Tuesday, 19 October 2010

Island, Alistair MacLeod

Born in North Battleford Saskatchewan, Alistair MacLeod moved to Dunvegan, Inverness County on Nova Scotia's Cape Breton Island when he was 10.


A specialist in British literature of the nineteenth century, MacLeod taught English for three years at Indiana University before becoming a professor of English and creative writing at the University of Windsor. Now retired, MacLeod lives on Cape Breton Island in the summer, where he spends part of his time "writing in a cliff-top cabin looking west towards Prince Edward Island."


MacLeod's stories focus on the "complexities and abiding mysteries at the heart of human relationships...Eloquent, humane, life-affirming, the stories in this astonishing collection seize us from the outset and remain with us long after the final page." (from the back cover)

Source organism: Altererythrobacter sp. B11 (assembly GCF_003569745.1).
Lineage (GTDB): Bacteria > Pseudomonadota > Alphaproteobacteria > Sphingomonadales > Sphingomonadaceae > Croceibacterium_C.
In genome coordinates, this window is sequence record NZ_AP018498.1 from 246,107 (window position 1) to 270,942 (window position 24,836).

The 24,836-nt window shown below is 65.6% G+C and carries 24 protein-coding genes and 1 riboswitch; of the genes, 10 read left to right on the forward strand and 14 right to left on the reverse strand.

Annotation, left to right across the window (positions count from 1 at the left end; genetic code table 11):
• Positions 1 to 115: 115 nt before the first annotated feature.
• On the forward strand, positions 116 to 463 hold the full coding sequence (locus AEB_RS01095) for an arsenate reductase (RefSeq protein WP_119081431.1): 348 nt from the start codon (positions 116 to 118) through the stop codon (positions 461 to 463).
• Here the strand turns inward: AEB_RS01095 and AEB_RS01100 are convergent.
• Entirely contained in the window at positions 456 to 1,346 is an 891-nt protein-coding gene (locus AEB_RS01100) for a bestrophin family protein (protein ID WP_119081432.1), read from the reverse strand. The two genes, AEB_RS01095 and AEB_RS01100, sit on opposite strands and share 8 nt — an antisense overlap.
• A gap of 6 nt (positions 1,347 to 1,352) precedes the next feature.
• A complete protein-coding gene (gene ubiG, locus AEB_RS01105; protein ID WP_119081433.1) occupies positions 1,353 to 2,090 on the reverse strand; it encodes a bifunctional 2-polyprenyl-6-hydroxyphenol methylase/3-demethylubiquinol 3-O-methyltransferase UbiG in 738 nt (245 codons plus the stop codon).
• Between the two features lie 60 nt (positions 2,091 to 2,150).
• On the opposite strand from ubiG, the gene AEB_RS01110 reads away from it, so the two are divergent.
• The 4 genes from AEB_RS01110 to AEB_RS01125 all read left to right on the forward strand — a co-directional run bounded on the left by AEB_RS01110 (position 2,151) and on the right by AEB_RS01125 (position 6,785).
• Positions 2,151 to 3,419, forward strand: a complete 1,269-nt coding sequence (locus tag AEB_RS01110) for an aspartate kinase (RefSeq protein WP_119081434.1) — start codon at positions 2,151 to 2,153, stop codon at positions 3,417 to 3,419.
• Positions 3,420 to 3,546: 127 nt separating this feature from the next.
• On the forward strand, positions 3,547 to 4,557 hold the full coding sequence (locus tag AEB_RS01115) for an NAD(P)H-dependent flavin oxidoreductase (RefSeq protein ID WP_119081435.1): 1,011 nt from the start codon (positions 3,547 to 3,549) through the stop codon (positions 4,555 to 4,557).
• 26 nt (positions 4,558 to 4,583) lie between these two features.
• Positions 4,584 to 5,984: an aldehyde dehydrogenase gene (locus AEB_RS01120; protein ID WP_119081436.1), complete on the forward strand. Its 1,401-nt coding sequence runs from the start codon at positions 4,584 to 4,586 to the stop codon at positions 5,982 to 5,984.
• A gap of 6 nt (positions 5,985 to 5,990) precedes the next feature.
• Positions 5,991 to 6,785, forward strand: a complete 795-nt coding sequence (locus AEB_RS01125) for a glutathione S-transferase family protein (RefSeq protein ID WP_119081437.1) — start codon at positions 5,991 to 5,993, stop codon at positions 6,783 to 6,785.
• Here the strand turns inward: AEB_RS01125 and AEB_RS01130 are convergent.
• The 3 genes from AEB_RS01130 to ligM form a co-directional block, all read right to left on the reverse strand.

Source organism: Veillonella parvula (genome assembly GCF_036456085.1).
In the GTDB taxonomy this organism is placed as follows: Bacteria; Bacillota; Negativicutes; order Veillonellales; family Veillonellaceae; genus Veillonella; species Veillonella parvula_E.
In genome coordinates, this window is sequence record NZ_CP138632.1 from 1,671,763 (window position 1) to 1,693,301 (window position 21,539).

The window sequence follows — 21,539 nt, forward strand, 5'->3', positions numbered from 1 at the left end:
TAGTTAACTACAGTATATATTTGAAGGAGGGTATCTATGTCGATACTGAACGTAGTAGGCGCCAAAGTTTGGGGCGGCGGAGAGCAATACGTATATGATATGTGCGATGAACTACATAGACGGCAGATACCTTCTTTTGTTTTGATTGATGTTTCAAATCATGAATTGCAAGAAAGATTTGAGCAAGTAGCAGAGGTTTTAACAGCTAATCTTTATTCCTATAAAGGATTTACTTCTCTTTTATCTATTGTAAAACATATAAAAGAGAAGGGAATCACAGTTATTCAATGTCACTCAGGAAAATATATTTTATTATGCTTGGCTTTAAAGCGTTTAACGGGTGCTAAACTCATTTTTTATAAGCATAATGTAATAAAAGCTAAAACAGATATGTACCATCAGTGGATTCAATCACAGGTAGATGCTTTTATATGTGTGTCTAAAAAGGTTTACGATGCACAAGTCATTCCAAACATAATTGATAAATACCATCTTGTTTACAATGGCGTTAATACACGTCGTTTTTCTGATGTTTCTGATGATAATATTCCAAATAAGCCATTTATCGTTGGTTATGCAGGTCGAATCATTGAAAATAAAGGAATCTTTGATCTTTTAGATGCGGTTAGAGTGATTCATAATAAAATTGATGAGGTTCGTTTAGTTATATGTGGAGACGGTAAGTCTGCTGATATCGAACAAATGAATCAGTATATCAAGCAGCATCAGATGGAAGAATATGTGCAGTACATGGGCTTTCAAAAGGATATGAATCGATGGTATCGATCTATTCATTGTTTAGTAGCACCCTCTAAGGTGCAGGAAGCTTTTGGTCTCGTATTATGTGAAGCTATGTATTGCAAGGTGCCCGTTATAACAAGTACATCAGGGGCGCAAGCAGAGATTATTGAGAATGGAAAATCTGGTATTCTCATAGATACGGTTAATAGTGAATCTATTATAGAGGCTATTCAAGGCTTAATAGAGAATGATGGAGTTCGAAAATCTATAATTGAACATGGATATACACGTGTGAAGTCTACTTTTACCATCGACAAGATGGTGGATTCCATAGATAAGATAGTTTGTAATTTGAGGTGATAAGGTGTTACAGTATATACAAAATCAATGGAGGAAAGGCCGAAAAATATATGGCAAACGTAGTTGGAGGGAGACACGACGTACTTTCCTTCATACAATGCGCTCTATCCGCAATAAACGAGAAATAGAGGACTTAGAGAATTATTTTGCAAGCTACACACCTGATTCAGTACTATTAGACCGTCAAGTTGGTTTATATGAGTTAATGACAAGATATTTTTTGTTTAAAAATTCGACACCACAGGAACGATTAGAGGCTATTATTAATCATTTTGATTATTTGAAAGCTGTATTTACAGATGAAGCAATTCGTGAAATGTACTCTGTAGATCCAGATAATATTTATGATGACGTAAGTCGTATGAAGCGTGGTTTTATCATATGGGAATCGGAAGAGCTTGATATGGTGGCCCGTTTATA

Of the 14 stories in Island, I don't have a preference; I find them all interesting and unique.

I am really drawn to the work of Canadian writers, particularly those who write short stories. I find the depth of humanity and feeling that they explore in their short pieces to be intense and interesting. MacLeod is an author that lives up to the expectations I have of Canadian writers.


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